Contemporary capitalism has entered into a long structural crisis since the 1970s: growth rates in the countries of the Triad declined to half the levels of the ‘Glorious Thirty’ (1945-1975) and have never returned to those levels since then. Capital reacted to this crisis with centralisation and financialisation, which are non-dissociable: the flight into finance has been the sole means for oligopolies to find a market for their increasing surpluses. Liberal globalisation crowned it all. The success of this response has created the conditions for a marked blooming from 1990 to 2008 (which I qualified as the ‘Belle Epoque’). The emerging countries’ strategies of growth acceleration through prioritisation of their exports coincided with that era, which ensured their immediate success. The pursuit of this globalised capitalist option is unsustainable for many reasons. The main one is that it will not be possible, through this option, to absorb the gigantic mass of peasantries (nearly half humanity still, located almost entirely in the three continents of Asia, Africa and Latin America) in the development of modern industries and services. The historical capitalist way, based on private ownership of agrarian soil and its reduction to the status of merchandise was possible only for Europe, thanks to the massive emigration permitted by the conquest of the Americas (the ‘Europeans’ accounted for 18% of the world population in 1500; in 1900, Europeans from Europe and migrants outside of Europe represented 36%). The people of Asia and Africa, who have no such opportunity, cannot follow the same development path. In other words, while historical capitalism did solve the agrarian issue for Europe, it remains unable to do so in the peripheries. Imperialist powers only see in these countries ‘emerging markets’ whose development will necessarily fall within this deplorable perspective. But the countries concerned see themselves as ‘emerging nations’. The difference is significant. The nations in the South, therefore, must lose their illusions relating to the accelerated development in and through globalisation.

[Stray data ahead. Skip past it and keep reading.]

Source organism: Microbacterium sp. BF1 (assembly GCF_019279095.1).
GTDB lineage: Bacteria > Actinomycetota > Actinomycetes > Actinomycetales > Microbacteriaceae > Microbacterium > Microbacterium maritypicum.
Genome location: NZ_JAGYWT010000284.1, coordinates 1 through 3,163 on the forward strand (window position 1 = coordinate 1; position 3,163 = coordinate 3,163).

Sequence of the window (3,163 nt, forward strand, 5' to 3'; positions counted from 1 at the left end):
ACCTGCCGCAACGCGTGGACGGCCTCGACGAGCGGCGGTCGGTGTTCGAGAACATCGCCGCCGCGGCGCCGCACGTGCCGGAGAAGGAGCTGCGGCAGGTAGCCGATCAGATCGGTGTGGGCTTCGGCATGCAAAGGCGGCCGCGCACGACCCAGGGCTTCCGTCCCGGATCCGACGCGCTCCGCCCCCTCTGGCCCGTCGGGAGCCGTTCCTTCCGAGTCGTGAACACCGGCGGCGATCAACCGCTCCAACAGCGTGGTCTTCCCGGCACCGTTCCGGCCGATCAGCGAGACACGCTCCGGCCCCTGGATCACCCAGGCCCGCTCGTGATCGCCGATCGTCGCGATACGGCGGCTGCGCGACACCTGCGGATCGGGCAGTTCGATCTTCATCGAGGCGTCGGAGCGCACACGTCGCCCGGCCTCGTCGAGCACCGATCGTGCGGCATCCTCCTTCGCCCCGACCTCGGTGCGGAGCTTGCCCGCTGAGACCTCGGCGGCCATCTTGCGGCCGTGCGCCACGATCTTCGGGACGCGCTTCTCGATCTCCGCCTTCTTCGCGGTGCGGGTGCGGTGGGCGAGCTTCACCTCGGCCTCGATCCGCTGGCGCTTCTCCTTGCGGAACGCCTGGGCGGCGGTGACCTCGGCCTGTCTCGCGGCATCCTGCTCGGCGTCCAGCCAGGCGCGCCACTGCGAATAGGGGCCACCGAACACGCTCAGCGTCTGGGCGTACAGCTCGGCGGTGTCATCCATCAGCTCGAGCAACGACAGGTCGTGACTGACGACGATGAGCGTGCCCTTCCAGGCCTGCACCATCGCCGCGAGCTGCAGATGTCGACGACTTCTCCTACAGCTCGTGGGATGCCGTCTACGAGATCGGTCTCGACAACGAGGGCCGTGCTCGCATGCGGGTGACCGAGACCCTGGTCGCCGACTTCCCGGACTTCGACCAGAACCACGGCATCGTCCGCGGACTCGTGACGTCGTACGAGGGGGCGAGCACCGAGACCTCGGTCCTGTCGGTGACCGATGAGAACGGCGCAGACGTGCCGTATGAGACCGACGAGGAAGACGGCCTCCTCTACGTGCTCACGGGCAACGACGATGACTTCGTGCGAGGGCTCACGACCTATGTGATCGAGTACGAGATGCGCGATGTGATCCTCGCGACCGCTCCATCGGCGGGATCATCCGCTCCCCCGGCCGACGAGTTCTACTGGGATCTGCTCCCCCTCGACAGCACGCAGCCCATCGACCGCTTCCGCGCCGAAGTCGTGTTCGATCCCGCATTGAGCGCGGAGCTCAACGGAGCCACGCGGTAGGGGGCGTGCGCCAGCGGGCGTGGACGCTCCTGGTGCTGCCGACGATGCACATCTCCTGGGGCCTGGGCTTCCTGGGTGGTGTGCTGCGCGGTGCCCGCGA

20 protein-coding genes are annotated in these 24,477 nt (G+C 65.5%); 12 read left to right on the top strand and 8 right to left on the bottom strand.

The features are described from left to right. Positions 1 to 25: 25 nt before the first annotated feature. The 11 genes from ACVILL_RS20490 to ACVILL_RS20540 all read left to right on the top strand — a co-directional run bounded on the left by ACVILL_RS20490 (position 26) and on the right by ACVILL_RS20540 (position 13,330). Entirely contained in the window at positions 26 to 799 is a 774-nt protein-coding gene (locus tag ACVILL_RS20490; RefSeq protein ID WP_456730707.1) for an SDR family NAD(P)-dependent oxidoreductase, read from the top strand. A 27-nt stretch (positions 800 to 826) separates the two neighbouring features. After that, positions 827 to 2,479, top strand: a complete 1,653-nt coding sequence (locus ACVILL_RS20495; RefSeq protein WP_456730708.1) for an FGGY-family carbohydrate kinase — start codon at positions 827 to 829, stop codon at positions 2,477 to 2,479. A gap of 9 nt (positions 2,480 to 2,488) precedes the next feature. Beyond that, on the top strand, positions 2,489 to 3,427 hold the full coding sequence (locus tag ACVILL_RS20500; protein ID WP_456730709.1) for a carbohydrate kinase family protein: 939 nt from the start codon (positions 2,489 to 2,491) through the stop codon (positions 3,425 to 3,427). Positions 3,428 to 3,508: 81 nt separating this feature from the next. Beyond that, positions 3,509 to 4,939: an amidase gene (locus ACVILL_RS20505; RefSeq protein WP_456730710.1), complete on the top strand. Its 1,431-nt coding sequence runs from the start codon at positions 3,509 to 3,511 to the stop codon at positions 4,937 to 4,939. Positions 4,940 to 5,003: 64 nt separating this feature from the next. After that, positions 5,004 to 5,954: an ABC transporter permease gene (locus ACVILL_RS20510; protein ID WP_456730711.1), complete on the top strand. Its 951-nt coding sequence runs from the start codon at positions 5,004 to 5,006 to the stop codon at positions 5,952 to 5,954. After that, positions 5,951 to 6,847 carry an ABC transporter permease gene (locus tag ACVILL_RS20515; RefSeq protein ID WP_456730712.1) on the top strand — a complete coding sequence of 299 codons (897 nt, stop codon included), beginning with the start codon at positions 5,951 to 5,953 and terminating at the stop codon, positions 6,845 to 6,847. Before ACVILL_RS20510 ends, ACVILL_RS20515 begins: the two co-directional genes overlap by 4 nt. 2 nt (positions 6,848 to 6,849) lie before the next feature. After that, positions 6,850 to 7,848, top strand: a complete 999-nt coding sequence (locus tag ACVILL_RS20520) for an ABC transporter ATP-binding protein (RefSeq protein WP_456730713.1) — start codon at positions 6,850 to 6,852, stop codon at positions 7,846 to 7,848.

Africa had been plunged in the dark night of colonisation, a brutal form of globalisation imposed by the capitalism of the monopolies in response to its first great depression in the late 19th century, taking over from the slave trade, itself at the root of its historical regression, as Walter Rodney showed. The national liberation movements, which finally succeeded in imposing the independence of the continent’s states, then conceived a big project of African Renaissance: an ambitious project as was required, associating accelerated development,
both agricultural and industrial, from the universalisation of education to the construction of regional integrations falling within a pan-African perspective. During the 1960s and 1970s, Africa thereby made giant progress, to the extent that the new image of the continent made us forget the image of desolation inherited from colonisation.